The intersection of Ohio and Dearborn streets in River North. Credit: Google Maps

RIVER NORTH — A driver accused in a River North road rage killing this week got out of his car with a knife in hand to confront the other driver before stabbing him in his neck, prosecutors said.

Alan Saenz Perez, 25, was charged with first-degree murder Friday. Authorities said he fatally stabbed Jeremy Walker, 36, Tuesday night after the two argued while driving down Dearborn Street.

Saenz Perez fled to Indiana before turning himself in Thursday, prosecutors said. Judge Kelly McCarthy ordered Saenz Perez held without bail at a Saturday hearing.

The attack occurred about 6:45 p.m. Tuesday at the intersection of Ohio and Dearborn streets, prosecutors said.

Saenz Perez was driving on Dearborn with his wife and brother in the car while Walker was driving closely behind him, Assistant State’s Attorney Kathryn Morrissey said. Walker “yelled insults” at Saenz Perez and cut him off once the drivers reached the intersection, Morrissey said. Saenz Perez honked his horn while Walker remained in his car, Morrissey said. 

Saenz Perez grabbed a knife and got out of his car, while Walker got out of his car with nothing in his hands, Morrissey said. Witnesses in a nearby car saw Saenz Perez run up to Walker and try to stab him, starting a physical altercation, Morrissey said.

“The victim tried to hold off the offender, but the offender was able to break free and stab the victim in the neck,” Morrissey said. 

A witness who spoke to the Sun-Times said he saw Walker get out of a blue Kia and yell at the driver of a black car behind him, asking why the driver was honking at him.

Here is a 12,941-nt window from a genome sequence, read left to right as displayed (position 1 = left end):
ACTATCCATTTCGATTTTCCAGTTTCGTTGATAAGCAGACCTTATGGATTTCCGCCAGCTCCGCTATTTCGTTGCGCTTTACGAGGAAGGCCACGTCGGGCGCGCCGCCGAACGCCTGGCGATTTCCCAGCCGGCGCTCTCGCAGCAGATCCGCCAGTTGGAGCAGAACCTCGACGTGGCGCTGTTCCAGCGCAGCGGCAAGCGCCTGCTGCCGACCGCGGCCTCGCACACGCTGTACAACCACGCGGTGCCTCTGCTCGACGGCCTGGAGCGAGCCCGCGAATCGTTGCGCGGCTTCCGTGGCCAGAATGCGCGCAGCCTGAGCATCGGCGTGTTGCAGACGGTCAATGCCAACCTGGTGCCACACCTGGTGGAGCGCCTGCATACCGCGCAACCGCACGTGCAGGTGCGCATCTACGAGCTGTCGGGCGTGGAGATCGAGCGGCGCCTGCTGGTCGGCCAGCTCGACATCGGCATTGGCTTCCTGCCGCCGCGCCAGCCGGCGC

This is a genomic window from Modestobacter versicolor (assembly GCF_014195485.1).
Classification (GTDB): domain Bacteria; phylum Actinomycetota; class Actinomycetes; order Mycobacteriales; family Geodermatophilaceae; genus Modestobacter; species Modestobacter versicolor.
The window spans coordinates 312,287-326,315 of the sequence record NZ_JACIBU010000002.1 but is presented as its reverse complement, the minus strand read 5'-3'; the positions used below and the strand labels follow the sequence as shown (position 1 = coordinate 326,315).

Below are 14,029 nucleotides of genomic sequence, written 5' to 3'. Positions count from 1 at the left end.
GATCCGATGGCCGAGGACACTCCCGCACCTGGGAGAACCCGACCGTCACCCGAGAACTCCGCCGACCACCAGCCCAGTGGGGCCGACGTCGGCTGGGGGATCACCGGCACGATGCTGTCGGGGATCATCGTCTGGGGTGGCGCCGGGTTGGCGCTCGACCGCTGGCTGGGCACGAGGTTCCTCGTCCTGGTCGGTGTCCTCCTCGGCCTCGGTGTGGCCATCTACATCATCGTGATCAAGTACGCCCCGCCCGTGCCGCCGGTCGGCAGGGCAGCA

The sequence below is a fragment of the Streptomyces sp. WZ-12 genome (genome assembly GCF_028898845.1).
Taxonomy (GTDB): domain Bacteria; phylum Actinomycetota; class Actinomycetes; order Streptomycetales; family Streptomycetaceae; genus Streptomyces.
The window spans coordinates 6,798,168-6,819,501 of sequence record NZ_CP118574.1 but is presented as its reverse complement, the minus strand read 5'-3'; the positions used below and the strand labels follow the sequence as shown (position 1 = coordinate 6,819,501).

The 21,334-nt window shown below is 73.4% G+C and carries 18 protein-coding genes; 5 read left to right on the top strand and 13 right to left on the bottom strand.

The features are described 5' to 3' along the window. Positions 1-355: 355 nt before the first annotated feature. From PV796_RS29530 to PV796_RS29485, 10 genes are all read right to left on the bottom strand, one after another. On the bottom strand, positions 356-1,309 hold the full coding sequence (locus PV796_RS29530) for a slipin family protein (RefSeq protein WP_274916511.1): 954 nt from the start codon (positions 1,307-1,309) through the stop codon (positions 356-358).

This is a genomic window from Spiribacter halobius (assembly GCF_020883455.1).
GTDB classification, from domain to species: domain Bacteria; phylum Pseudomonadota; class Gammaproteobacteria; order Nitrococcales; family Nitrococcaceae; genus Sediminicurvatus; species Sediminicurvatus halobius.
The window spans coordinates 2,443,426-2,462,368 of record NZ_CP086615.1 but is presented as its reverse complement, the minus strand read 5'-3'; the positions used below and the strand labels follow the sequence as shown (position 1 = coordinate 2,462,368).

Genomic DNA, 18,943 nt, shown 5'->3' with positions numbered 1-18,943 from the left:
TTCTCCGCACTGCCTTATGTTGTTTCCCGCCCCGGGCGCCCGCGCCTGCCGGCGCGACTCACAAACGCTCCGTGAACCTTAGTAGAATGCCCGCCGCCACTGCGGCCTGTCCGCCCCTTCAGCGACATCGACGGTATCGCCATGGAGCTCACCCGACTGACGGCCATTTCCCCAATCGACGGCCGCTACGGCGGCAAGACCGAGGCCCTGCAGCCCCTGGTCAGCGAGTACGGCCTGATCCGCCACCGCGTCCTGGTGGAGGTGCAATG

Three people got out of the black car, and the two drivers began punching at each other before Walker pinned the driver of the black car to the ground, the witness told the Sun-Times. The man on the ground pulled out a knife and stabbed Walker before driving off, the witness said.

Walker bled “profusely” from the neck wound, while Saenz Perez drove away, Morrissey said. Walker was able to get back in his car and flag down police on Michigan Avenue, Morrissey said.

The witness who spoke to the Sun-Times said he and his brother tried to help treat Walker’s wound, but he drove away before they could retrieve towels.

Paramedics transported Walker to Northwestern Hospital, where he died, Morrissey said.

Saenz Perez fled to Indiana, but witnesses recorded his license plate number, and Saenz Perez turned himself in to police Thursday, Morrissey said. He also told police where to find the knife used in the killing, Morrissey said.

Arguing for no bail, Morrissey said Saenz Perez was a danger to public safety.

Saenz Perez “elevated a simple traffic dispute into a brutal murder of an unarmed person on a public street,” Morrissey said. “His actions demonstrate a clear disregard for the value of human life.”

Raed Shalabi, an attorney representing Saenz Perez, disputed the prosecutor’s account of events. Saenz Perez works full time and is the sole provider for his family, Shalabi said.

“There is a valid defense to this,” Shalabi said. 

McCarthy disagreed, saying Saenz Perez fled the scene of the stabbing and left the state. The confrontation between the two should have ended with Saenz Perez honking his horn, McCarthy said.

“That’s where this incident should have stopped. It did not. It proceeded,” McCarthy said. “It escalated by the defendant’s actions, and it escalated into the murder of an individual out on the street. And he left them there to suffer and eventually die.”

Saenz Perez is due back in court Tuesday.